conclusion coincides with this heavenly halakhah.

3. Halakhah in practice is decided by a majority of poskim, e.g. the
   Great Sanhedrin, Rambam, Shulchan Arukh etc. Man will be judged in
   accordance with this standard and not "heavenly" halakhah.

Eli Turkel


From: Eli Turkel <turkel@...>
Date: Thu, 20 Jul 1995 13:19:40 -0400
Subject: Mar'it Ayin (Suspicious Looking Activities)

    I wrote:
> There is a psak attributed to Chazon Ish that if one needs to
>drive to a hospital on shabbat then the man should wear a tallit to
>avoid the problem of mar'it ayin

   To which Elie Rosenfeld questioned:
>> How would that _avoid_ Maris Ayin?  If anything, it should make it worse
>> because it would make it obvious that the passenger is a Jew.  In fact,
>> I've heard the opposite concept; that if one has to go into a McDonalds
>> to, say, use the rest room or telephone, one should (if a man) remove
>> one's kippa first.

   I think that the original psak was based on the principle that one
does not normally wear a tallit in a car. Thus, if one saw someone
waering a tallit in a car on shabbat it would clearly demonstrate that
there was a good reason for being in the car on shabbat.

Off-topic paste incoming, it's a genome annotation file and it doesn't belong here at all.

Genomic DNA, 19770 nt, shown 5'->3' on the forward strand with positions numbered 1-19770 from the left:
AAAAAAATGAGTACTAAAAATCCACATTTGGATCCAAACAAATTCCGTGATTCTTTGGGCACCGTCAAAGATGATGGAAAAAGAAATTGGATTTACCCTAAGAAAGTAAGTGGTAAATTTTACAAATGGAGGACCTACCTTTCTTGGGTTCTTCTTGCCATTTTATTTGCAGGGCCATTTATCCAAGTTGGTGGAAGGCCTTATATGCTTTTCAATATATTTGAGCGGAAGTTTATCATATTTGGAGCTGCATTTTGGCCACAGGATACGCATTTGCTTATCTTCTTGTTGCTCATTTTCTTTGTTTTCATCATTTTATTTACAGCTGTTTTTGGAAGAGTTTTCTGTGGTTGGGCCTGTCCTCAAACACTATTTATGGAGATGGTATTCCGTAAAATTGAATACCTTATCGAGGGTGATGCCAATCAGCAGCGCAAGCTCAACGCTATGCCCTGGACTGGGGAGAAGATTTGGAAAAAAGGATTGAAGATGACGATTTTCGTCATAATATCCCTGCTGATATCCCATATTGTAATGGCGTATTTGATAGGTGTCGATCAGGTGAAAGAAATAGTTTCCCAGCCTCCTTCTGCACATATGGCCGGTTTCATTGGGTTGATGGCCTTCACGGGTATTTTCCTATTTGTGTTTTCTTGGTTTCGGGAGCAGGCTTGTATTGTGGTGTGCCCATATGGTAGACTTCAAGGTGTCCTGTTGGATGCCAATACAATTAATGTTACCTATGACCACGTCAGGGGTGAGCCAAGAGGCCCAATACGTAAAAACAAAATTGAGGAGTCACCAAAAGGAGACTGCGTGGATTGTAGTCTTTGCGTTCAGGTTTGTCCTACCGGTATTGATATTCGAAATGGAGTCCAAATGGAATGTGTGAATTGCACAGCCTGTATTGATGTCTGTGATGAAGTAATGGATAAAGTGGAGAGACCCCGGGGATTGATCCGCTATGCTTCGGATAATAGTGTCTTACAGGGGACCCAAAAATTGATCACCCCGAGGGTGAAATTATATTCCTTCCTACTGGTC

I was told that there is no problem of entering a MacDonald's to use
the bathroom or buying food in a restaurant on a fast day to use at
night. That the person who sees such an activity should assume that
it is a legitimate activity.

   However, I share Elie Rosenfeld's general question:
Under what conditions does mar'it ayin apply ?
Am I obligated to avoid any activity (even in private) that some person 
finds suspicious ?

Eli Turkel


From: Josh Wise <jdwise@...>
Date: Thu, 20 Jul 1995 11:51:06 EDT
Subject: Maris Ayin

Regarding the problem of Maris Ayin (not doing a permissible act
because people may think that it is not permissible) Elie Rosenfeld says:

>How would that _avoid_ Maris Ayin?  If anything, it should make it worse
>because it would make it obvious that the passenger is a Jew.  In fact,
>I've heard the opposite concept; that if one has to go into a McDonalds
>to, say, use the rest room or telephone, one should (if a man) remove
>one's kippa first.